As I’ve said in previous posts, I’ve always loved acting. I also previously talked about the fact that I’ve always been drawn to complex/damaged characters. When I was younger, I would work on such characters after class; I would really try to become them. Chicken or egg? 

Two weeks ago, I was cast in a play. My character is histrionic, but under all of that is a tangled web of fears and vulnerabilities. I’ve worked on her everyday. I read and re-read her lines. I identified her objectives and obstacles. I started to explore her physicality & her voice. 

In one particular scene, she lashes out and verbally attacks another character. I’ve rehearsed it a few times (in different ways) and really felt the rage and powerful intention well up within me. It felt liberating. As I’ve said before, I’m generally an inwards-Borderline; I bottle up everything, for fear of what might happen if I let it all out. 

That’s partly why I love acting. It gives me the chance to express the parts of myself that I cannot express in my own life. 

Well. 

The other day, I lashed out at a rude taxi driver. In hindsight, the way I spoke to him & the physicality that I adopted were those of the character. In that moment, I was her. 

Normally, I enjoy watching others perform in class – I learn from doing so. In rehearsals on Saturday, however, I suddenly got the urge to be the centre of attention, and I was jealous when others were up practicing their scenes. My character deeply craves attention and adoration. 

When I finally did get to be the centre of attention, I completely allowed myself to be consumed by the character. I obviously knew who I was. It was a case of: my character is angry and wants to blast this person. I will summon up every ounce of rage & the will to blast that is within me.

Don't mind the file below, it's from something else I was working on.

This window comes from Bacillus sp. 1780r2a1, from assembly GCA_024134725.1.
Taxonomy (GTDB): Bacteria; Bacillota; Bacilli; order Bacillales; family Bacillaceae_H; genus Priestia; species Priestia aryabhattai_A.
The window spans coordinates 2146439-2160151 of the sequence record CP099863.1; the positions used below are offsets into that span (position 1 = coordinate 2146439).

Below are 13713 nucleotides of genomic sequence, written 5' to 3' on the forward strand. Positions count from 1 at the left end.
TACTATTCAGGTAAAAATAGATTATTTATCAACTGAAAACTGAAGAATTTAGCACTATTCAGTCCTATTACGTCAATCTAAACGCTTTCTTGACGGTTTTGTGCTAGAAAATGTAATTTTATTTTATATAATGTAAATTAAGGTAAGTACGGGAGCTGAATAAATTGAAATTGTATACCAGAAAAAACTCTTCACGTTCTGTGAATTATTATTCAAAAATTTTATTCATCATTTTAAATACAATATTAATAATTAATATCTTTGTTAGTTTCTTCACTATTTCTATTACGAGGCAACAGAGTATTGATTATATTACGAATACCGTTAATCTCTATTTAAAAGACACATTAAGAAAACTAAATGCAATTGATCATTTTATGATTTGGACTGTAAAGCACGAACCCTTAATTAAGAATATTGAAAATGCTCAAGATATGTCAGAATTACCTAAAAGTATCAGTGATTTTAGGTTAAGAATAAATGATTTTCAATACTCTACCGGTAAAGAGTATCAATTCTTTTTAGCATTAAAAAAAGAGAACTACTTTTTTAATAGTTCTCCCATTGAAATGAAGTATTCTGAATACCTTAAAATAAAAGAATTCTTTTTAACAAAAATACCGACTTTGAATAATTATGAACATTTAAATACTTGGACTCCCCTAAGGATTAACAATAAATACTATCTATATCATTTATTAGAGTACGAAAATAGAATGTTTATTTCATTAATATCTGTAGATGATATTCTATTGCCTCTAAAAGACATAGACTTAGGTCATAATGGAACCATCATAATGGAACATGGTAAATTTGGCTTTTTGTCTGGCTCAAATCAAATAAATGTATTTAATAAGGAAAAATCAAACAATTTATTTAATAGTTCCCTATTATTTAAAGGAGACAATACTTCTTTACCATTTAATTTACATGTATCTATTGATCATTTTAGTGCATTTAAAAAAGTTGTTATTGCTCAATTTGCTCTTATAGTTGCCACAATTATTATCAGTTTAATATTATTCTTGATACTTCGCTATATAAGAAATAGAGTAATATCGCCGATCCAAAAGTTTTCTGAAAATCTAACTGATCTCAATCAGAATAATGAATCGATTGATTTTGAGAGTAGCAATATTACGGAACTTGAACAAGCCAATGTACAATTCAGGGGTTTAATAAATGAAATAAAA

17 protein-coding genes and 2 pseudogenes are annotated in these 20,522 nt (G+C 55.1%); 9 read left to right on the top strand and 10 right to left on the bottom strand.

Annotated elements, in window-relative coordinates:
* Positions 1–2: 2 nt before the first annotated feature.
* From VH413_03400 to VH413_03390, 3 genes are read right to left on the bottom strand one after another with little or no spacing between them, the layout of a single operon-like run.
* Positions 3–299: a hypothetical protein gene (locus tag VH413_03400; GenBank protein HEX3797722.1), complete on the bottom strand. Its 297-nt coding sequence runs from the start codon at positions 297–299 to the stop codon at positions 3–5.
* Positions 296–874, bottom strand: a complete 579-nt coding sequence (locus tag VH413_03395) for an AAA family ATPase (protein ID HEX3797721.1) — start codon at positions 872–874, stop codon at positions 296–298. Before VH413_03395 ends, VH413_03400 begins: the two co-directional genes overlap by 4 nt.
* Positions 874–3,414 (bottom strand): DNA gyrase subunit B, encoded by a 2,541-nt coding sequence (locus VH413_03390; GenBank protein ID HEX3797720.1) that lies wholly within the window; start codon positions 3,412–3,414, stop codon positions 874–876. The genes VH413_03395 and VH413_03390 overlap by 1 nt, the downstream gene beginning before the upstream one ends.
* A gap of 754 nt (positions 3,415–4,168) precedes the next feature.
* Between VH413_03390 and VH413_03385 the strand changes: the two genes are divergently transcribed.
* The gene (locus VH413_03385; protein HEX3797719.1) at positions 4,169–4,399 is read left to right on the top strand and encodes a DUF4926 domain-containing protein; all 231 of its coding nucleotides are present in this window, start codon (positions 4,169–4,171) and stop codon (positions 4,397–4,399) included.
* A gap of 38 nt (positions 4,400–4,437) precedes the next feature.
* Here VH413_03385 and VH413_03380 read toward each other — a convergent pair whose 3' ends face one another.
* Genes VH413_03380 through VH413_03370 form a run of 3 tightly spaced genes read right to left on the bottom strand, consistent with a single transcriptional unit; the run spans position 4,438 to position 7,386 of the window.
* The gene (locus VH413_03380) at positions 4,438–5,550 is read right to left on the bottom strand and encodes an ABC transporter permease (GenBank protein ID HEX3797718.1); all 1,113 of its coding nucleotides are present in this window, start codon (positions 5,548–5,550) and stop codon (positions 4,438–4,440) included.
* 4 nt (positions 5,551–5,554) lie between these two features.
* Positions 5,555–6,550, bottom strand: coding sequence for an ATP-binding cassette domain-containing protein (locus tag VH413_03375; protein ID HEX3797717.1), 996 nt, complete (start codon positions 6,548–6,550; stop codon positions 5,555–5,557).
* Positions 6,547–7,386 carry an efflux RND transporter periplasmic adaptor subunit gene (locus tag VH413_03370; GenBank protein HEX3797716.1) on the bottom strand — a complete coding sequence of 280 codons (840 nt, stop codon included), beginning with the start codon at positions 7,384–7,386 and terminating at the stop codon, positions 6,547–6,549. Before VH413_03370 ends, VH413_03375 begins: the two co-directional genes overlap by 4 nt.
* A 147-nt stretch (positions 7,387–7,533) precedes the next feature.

I didn’t hold back. 

Since the session, I’ve felt…emotionally hungover. I admit, I’m a little concerned. I have BPD. I’m an empath. I’m INFP. I’m very emotionally sensitive. This role may damage me (further). 

BPD Inspiration? 

July 3, 2015 § 2 Comments

Random thought. 

I’ve always been drawn to the “crazy”/BPD-like characters in plays & movies. One of the reasons is that they’re the most fun to act (I love acting). 

Winona & Angelina in Girl Interrupted. Natalie Portman in the Black Swan. Sarah Michelle Gellar in Cruel Intentions. What’s concerning, yet fascinating, is that I was drawn to them before I actually developed obvious BPD symptoms. 

Chicken or egg? 😄

Can anyone else relate to this? 

Expectations and Avoidance 

July 2, 2015 § Leave a comment

It’s been nearly two months since I last saw any of my friends. 

What have I been doing? 

Hiding at home. Pilates. Trying to figure out my life.